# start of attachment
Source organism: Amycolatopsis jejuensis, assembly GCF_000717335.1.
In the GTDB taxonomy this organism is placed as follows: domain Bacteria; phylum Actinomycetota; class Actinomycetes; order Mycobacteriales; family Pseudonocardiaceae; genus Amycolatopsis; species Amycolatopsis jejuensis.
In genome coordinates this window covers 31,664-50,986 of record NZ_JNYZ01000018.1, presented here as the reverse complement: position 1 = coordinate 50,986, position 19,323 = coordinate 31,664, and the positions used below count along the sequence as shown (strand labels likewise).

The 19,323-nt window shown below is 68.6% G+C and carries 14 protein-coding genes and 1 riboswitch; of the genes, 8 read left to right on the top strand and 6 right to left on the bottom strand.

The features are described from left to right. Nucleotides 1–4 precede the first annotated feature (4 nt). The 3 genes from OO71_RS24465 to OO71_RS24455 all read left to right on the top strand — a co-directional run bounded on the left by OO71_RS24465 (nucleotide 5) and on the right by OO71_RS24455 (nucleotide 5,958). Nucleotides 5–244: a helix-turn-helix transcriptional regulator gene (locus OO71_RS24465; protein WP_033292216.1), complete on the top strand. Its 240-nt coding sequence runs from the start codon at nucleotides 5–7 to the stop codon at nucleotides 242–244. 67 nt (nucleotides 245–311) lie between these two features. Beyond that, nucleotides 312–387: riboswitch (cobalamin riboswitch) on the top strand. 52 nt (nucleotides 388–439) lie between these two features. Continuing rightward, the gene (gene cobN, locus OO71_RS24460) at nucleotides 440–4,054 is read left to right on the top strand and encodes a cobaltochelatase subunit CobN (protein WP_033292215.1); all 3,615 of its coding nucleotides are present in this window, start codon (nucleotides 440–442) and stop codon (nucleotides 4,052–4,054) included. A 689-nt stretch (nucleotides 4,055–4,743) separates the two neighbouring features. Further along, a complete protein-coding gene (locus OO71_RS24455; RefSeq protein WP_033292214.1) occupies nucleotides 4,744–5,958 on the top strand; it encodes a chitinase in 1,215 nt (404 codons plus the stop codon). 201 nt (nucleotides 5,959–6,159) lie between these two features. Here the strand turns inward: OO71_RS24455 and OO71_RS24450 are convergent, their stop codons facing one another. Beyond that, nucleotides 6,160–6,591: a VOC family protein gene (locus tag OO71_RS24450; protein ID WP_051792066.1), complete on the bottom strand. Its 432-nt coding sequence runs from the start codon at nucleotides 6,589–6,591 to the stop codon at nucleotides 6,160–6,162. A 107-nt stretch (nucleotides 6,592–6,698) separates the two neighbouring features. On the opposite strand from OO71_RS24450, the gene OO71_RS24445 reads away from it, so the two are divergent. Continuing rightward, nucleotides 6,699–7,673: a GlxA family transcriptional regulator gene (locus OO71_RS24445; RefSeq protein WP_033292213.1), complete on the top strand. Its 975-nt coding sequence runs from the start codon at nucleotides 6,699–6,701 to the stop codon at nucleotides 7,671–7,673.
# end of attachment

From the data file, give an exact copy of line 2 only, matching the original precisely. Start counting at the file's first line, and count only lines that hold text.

In the GTDB taxonomy this organism is placed as follows: domain Bacteria; phylum Actinomycetota; class Actinomycetes; order Mycobacteriales; family Pseudonocardiaceae; genus Amycolatopsis; species Amycolatopsis jejuensis.